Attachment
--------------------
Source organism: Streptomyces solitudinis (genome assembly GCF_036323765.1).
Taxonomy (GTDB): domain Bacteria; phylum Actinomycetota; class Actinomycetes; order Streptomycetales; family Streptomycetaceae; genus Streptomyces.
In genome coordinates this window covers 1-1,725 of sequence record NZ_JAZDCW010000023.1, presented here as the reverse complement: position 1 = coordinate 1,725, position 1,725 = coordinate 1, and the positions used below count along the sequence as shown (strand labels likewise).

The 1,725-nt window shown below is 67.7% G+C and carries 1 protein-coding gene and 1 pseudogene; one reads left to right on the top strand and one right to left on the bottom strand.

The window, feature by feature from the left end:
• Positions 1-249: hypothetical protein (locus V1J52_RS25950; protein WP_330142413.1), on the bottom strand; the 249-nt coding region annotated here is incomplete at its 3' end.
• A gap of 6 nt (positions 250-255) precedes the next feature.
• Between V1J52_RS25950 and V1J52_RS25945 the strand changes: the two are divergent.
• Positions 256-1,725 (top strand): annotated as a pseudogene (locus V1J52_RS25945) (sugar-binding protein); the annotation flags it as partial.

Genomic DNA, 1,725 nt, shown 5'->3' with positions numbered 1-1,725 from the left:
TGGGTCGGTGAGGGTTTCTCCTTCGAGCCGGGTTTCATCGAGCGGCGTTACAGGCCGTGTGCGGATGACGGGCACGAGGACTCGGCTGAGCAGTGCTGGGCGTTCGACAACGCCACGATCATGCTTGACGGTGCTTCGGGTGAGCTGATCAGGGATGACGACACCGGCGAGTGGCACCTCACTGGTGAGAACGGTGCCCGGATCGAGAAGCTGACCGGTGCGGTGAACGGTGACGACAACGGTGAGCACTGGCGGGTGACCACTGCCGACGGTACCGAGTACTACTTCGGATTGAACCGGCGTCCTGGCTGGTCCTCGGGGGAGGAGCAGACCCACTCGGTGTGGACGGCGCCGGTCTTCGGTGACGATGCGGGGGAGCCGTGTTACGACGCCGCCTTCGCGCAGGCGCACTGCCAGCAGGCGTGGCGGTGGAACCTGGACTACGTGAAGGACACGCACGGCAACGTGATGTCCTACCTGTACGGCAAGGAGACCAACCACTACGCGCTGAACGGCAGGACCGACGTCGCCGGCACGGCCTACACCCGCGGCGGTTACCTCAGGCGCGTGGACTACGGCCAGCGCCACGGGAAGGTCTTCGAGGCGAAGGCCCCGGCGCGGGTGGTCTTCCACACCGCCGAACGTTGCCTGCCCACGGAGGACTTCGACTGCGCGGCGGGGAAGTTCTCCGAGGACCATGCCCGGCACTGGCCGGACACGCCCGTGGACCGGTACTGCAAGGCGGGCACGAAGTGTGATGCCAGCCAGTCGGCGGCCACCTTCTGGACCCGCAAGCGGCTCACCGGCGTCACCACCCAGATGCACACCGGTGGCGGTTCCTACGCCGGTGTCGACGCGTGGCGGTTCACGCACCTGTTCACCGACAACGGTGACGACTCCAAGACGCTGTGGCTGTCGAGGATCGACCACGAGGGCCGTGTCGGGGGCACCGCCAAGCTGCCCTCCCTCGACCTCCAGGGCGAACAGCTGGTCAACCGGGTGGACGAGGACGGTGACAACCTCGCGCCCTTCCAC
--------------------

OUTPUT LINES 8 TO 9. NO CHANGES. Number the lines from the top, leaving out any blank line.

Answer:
• Between V1J52_RS25950 and V1J52_RS25945 the strand changes: the two are divergent.
• Positions 256-1,725 (top strand): annotated as a pseudogene (locus V1J52_RS25945) (sugar-binding protein); the annotation flags it as partial.